“You can’t saturate the market. It’s so easy today to get caught in the sell-out trap”
Creative Director of Balenciaga and founder of VETEMENTS, Demna Gvasalia, recently sat down with Vestoj to discuss a wide range of topics.
He opens up about pretending to be a security guard in the early days of VETEMENTS, his fear of selling out and staying authentic to his brands.
Take a look at excerpts from the interview below.
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On pretending to be a security guard:
“I remember back in the early days of Vetements, when I was still into partying I used to dress in security uniforms, which are really easy to get anywhere in the world – you don’t need a license. I’d dress in boots, a T-shirt with ‘Security’ printed on it and bomber jackets. I never had to queue and I never paid for a single party. I just walked right in.”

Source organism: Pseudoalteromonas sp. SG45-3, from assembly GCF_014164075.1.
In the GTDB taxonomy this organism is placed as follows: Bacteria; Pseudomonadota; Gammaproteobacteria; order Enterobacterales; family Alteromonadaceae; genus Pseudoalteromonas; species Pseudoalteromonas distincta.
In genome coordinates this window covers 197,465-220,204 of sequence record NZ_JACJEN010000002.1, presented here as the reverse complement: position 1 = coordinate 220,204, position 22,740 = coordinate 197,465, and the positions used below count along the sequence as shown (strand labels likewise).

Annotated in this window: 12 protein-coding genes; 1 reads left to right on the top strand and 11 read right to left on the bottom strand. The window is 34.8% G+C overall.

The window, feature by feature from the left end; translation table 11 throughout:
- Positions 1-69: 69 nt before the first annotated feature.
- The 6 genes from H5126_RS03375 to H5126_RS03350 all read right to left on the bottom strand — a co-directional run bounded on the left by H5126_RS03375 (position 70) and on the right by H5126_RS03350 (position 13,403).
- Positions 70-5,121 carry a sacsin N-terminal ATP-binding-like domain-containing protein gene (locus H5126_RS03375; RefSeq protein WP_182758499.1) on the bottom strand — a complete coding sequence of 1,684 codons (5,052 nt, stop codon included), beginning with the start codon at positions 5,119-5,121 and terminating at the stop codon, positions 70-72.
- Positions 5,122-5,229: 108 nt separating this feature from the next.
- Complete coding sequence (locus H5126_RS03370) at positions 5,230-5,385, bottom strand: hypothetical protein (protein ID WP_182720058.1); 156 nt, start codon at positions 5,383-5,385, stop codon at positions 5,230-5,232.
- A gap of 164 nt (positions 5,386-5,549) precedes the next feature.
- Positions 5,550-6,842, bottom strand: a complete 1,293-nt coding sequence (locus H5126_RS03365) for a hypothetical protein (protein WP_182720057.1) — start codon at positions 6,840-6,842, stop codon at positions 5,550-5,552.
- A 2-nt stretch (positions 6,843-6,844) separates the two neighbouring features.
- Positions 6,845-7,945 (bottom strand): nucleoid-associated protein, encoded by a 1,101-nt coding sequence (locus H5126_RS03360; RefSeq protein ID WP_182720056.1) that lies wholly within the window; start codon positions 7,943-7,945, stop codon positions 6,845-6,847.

“To me, authenticity can be the fabric you choose to make a parka: a military parka is authentic in a khaki washed cotton. If you do it in denim, it’s not authentic. Authenticity is about going back to the original archetype. Every garment I do is based on a garment that already exists; I don’t invent anything new. Well, apart from the legging that turned into a pump that I did recently at Balenciaga and called ‘pantashoe.’”
On selling out:
“I think about the dangers of selling out every day. You can’t saturate the market. It’s so easy today to get caught in the sell-out trap, especially when a business is successful and a product is in demand. When something becomes popular, buyers want to get more of it and are willing to invest a higher budget in your brand in order to make more pro t from it. But you get to the point of oversaturation too easily: you produce too many hoodies and T-shirts and soon people don’t want it anymore and it goes on sale. We’ve had to deal with this kind of situation a lot at Vetements and we’re only now beginning to understand how to strategise and manage this in the future.”